Failures of imagination?

There’s an excellent (long) article on the role and response of academic economists in the current crisis/recession/apocalyse/trendy-noun over at the Boston Globe. Not a lot of it is tremendously surprising, but it does interview a lot of big names in the profession to get their opinions. The rub is this: why didn’t economists see all this coming, and what now for the profession?

There are (at least) two distinct kinds of failure that are possible here. The first one is a failure in reality, a failure to see things coming. The second is a failure of imagination, a failure to imagine what would happen as a result of that unforseen thing. In today’s terms, the first would be a failure to predict that everything would go all to hell, while the second would be a failure to predict the consequences if things had gone to hell.
If you ask me, the first one is forgiveable. The article quotes Laurence Ball as saying “Nobody ever sees anything coming,” he says. “Nobody saw stagflation coming, nobody saw the Great Depression coming, nobody saw Pearl Harbor or 9/11 coming. Really big, bad things tend to be surprises”, which might be a tad extreme but is a sentiment I can agree with. It takes an extreme fatalist to think that we can see everything coming if we just try hard enough. 
However, the second might not be forgiveable at all. It represents a failure of contingency planning. One might stem from the other: if I think it’s very, very unlikely to rain, I might not want to waste too much time planning my umbrella strategy. If, however, we believe the article’s claim that some warned of a housing bubble, but almost none foresaw the resulting cataclysm. An entire field of experts dedicated to studying the behavior of markets failed to anticipate what may prove to be the biggest economic collapse of our lifetime”, then we should be a bit perturbed. Again, the failure to see something coming is forgiveable, but to see it coming and fail to imagine the consequences is just plain strange. 
This is a little scary, but I confess I have very little idea of how I, an economist, would be able to attack macroeconomic questions. I disagree with the first half of this (though not the second, which is that failure of imagination again):
“We have a very restrictive set of language and tools, and we tend to work on the problems that are easily addressed with those tools,” says Jeremy Stein, a financial economist at Harvard. “Sometimes that means we focus on silly questions and ignore greater ones.”
Similarly, I’m sceptical of this:
“…many of the models used to explain and predict the dynamics of financial markets or national economies have been scrubbed clean, in the interest of theoretical elegance, of the inevitable erraticism of human behavior. As a result, the analytical tools of the trade offer little help in a crisis, and have little to say about the sort of collapses that led to this one.”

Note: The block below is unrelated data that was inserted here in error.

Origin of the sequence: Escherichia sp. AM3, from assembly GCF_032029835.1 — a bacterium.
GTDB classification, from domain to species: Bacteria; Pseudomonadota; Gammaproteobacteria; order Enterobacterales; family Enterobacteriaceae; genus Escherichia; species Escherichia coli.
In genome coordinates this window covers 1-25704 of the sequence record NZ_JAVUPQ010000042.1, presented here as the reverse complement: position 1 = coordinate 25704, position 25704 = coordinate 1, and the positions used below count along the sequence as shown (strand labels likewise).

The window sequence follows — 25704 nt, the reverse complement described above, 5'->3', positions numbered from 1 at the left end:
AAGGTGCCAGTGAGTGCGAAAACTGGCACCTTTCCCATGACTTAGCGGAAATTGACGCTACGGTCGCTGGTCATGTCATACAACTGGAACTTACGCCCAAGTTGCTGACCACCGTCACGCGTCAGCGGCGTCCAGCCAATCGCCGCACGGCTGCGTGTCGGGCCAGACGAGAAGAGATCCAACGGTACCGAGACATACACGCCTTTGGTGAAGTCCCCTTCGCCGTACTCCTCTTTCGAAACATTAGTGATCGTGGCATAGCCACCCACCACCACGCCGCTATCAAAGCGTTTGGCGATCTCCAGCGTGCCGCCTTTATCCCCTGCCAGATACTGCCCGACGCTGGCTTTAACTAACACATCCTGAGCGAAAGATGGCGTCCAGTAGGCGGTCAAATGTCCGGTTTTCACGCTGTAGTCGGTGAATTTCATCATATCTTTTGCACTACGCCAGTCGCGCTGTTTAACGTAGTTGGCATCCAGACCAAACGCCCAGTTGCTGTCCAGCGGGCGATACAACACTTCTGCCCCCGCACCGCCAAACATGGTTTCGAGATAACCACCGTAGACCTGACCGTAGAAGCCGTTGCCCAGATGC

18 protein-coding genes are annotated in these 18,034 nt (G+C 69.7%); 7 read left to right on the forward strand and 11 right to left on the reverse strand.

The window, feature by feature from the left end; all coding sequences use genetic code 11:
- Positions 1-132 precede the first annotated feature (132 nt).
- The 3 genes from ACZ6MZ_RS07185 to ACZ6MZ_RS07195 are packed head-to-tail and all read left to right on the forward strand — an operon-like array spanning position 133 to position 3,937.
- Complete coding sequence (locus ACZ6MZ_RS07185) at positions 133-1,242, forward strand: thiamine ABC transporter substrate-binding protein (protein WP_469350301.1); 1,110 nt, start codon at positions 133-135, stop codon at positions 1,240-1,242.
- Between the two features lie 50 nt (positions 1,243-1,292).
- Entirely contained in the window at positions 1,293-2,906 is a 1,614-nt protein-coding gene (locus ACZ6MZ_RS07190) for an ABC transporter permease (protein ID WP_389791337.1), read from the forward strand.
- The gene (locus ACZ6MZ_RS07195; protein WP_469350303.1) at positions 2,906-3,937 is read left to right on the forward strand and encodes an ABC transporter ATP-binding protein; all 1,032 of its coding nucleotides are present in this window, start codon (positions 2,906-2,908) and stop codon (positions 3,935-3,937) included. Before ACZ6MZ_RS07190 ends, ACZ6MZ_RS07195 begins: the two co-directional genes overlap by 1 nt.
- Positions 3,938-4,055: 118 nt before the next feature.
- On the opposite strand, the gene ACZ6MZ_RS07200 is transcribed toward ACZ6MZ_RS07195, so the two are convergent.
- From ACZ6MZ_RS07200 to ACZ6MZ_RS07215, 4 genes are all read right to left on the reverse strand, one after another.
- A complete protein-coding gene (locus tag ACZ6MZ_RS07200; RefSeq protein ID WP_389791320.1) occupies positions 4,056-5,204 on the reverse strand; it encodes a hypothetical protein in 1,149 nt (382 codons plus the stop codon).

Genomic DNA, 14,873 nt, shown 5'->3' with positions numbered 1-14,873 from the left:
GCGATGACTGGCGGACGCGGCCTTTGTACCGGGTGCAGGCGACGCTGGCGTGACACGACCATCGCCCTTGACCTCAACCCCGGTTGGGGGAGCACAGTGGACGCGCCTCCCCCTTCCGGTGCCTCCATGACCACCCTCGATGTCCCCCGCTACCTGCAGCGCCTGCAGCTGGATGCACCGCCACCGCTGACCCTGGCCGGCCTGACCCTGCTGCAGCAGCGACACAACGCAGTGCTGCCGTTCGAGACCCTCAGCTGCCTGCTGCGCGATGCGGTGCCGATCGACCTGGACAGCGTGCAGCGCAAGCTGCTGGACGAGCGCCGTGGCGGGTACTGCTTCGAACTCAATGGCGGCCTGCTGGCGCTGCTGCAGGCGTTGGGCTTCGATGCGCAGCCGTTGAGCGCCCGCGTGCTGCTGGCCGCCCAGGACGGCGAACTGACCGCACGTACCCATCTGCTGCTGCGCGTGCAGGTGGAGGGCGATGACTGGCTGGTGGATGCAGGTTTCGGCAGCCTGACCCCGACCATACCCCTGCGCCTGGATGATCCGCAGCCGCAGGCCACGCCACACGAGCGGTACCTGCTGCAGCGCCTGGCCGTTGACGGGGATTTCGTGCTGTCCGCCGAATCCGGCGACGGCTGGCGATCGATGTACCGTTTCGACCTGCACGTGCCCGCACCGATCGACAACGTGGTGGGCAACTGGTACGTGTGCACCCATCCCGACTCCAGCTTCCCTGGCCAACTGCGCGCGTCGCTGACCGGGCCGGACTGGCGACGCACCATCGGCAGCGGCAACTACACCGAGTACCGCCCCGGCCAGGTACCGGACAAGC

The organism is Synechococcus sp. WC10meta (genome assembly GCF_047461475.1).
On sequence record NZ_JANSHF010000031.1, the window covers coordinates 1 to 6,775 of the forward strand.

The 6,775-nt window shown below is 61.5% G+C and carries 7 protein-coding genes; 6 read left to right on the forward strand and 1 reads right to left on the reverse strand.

I am a believer in the predictive and descriptive power of the abstract model. Instead, the view I relate to is that of Jeffrey Kling:
“What we’re experiencing now is a good old-fashioned financial panic… This is perhaps the biggest scale, but on some level it’s not that different.”

I think the economist’s toolbox – the one that contains no doctrine, no assumption, just method – is well equipped to understand most everything. Unfortunately, the principle of ‘garbage in, garbage out’ applies to economics as much as it does to computer programming; perhaps the real failure is not of the discipline of economics, but the imagination of those who practice it. We are, of course, not rewarded by universities or journal editors for asking questions like “if there is a housing bubble, and if it bursts, then what?” Those questions aren’t “research”; they’re not rewarded and we don’t have time for them. How can we be surprised that we were surprised?

Christmas redux

It’s Christmas time again. Tim Harford’s on the case of that gift-giving economics article I talked about back in January, with typical accuracy:

“Waldfogel’s work is often misinterpreted as suggesting that gift-giving is pointless. That is not true. He explicitly excluded the sentimental value of gifts from his calculations, and, of course, the sentimental value is part of the purpose of giving presents.”

More than that, though; his positivist reading of the original article leads to some very sensible, common-sensical normative prescriptions:
“the economists Sara Solnick and David Hemenway have discovered that we prefer unsolicited presents to those we have specifically requested… All this points to the optimal gift-giving strategy: you need to minimise the deadweight loss while maximising the sentimental value. This suggests buying small gifts and striving for emotional resonance. Look for something inexpensive, and consider supplementing it with a letter, a photo, or time spent together.”

Prescriptions we can all relate to.